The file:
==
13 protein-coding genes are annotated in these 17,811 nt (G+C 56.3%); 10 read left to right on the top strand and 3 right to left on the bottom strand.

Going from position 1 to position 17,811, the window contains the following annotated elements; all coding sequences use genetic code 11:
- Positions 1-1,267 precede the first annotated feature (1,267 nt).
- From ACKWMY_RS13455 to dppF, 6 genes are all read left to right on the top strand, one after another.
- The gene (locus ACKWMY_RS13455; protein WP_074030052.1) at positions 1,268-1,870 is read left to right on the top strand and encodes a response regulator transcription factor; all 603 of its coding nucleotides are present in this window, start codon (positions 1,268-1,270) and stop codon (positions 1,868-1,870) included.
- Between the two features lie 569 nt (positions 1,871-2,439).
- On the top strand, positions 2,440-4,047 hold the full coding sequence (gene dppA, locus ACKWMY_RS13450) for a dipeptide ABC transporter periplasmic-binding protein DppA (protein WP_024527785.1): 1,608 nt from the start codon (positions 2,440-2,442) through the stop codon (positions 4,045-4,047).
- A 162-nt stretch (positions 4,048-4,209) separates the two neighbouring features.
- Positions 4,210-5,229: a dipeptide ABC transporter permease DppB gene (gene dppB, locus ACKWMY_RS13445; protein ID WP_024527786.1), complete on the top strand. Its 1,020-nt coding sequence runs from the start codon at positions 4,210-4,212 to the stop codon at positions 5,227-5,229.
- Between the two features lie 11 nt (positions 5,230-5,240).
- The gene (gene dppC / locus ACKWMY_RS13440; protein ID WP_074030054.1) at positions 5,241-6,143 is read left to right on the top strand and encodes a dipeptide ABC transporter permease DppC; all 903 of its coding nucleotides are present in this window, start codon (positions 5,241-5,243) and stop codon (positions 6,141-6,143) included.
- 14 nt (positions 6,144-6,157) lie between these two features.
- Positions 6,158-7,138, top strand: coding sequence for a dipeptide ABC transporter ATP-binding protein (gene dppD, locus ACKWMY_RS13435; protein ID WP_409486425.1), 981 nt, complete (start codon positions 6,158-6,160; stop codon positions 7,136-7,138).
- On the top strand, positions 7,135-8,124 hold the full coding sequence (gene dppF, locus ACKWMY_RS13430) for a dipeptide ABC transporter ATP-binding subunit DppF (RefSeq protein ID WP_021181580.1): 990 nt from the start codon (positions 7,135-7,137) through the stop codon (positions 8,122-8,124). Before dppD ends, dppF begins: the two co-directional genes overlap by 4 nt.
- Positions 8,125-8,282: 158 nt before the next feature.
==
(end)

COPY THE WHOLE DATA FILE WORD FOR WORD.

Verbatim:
13 protein-coding genes are annotated in these 17,811 nt (G+C 56.3%); 10 read left to right on the top strand and 3 right to left on the bottom strand.

Going from position 1 to position 17,811, the window contains the following annotated elements; all coding sequences use genetic code 11:
- Positions 1-1,267 precede the first annotated feature (1,267 nt).
- From ACKWMY_RS13455 to dppF, 6 genes are all read left to right on the top strand, one after another.
- The gene (locus ACKWMY_RS13455; protein WP_074030052.1) at positions 1,268-1,870 is read left to right on the top strand and encodes a response regulator transcription factor; all 603 of its coding nucleotides are present in this window, start codon (positions 1,268-1,270) and stop codon (positions 1,868-1,870) included.
- Between the two features lie 569 nt (positions 1,871-2,439).
- On the top strand, positions 2,440-4,047 hold the full coding sequence (gene dppA, locus ACKWMY_RS13450) for a dipeptide ABC transporter periplasmic-binding protein DppA (protein WP_024527785.1): 1,608 nt from the start codon (positions 2,440-2,442) through the stop codon (positions 4,045-4,047).
- A 162-nt stretch (positions 4,048-4,209) separates the two neighbouring features.
- Positions 4,210-5,229: a dipeptide ABC transporter permease DppB gene (gene dppB, locus ACKWMY_RS13445; protein ID WP_024527786.1), complete on the top strand. Its 1,020-nt coding sequence runs from the start codon at positions 4,210-4,212 to the stop codon at positions 5,227-5,229.
- Between the two features lie 11 nt (positions 5,230-5,240).
- The gene (gene dppC / locus ACKWMY_RS13440; protein ID WP_074030054.1) at positions 5,241-6,143 is read left to right on the top strand and encodes a dipeptide ABC transporter permease DppC; all 903 of its coding nucleotides are present in this window, start codon (positions 5,241-5,243) and stop codon (positions 6,141-6,143) included.
- 14 nt (positions 6,144-6,157) lie between these two features.
- Positions 6,158-7,138, top strand: coding sequence for a dipeptide ABC transporter ATP-binding protein (gene dppD, locus ACKWMY_RS13435; protein ID WP_409486425.1), 981 nt, complete (start codon positions 6,158-6,160; stop codon positions 7,136-7,138).
- On the top strand, positions 7,135-8,124 hold the full coding sequence (gene dppF, locus ACKWMY_RS13430) for a dipeptide ABC transporter ATP-binding subunit DppF (RefSeq protein ID WP_021181580.1): 990 nt from the start codon (positions 7,135-7,137) through the stop codon (positions 8,122-8,124). Before dppD ends, dppF begins: the two co-directional genes overlap by 4 nt.
- Positions 8,125-8,282: 158 nt before the next feature.